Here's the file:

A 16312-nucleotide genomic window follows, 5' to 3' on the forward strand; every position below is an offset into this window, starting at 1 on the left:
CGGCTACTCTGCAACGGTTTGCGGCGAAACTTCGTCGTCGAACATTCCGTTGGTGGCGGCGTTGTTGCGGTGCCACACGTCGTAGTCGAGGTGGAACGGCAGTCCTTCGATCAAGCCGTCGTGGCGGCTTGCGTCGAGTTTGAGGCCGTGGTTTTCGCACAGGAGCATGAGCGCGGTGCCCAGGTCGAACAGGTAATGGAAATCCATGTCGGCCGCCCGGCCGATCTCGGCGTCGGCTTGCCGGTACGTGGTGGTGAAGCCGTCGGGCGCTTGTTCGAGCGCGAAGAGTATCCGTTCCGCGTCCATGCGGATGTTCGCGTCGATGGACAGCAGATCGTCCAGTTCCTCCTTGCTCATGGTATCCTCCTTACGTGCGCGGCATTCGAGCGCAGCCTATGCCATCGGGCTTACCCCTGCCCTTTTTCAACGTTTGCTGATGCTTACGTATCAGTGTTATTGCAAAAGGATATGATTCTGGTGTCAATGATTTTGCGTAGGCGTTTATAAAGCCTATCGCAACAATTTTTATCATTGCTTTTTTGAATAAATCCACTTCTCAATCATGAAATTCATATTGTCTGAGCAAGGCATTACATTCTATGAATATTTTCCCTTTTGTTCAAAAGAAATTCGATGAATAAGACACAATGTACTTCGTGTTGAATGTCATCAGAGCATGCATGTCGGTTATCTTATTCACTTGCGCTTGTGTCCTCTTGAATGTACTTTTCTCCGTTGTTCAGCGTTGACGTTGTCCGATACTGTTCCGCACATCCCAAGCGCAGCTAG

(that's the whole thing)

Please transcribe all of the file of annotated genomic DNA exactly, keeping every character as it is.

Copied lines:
A 16312-nucleotide genomic window follows, 5' to 3' on the forward strand; every position below is an offset into this window, starting at 1 on the left:
CGGCTACTCTGCAACGGTTTGCGGCGAAACTTCGTCGTCGAACATTCCGTTGGTGGCGGCGTTGTTGCGGTGCCACACGTCGTAGTCGAGGTGGAACGGCAGTCCTTCGATCAAGCCGTCGTGGCGGCTTGCGTCGAGTTTGAGGCCGTGGTTTTCGCACAGGAGCATGAGCGCGGTGCCCAGGTCGAACAGGTAATGGAAATCCATGTCGGCCGCCCGGCCGATCTCGGCGTCGGCTTGCCGGTACGTGGTGGTGAAGCCGTCGGGCGCTTGTTCGAGCGCGAAGAGTATCCGTTCCGCGTCCATGCGGATGTTCGCGTCGATGGACAGCAGATCGTCCAGTTCCTCCTTGCTCATGGTATCCTCCTTACGTGCGCGGCATTCGAGCGCAGCCTATGCCATCGGGCTTACCCCTGCCCTTTTTCAACGTTTGCTGATGCTTACGTATCAGTGTTATTGCAAAAGGATATGATTCTGGTGTCAATGATTTTGCGTAGGCGTTTATAAAGCCTATCGCAACAATTTTTATCATTGCTTTTTTGAATAAATCCACTTCTCAATCATGAAATTCATATTGTCTGAGCAAGGCATTACATTCTATGAATATTTTCCCTTTTGTTCAAAAGAAATTCGATGAATAAGACACAATGTACTTCGTGTTGAATGTCATCAGAGCATGCATGTCGGTTATCTTATTCACTTGCGCTTGTGTCCTCTTGAATGTACTTTTCTCCGTTGTTCAGCGTTGACGTTGTCCGATACTGTTCCGCACATCCCAAGCGCAGCTAG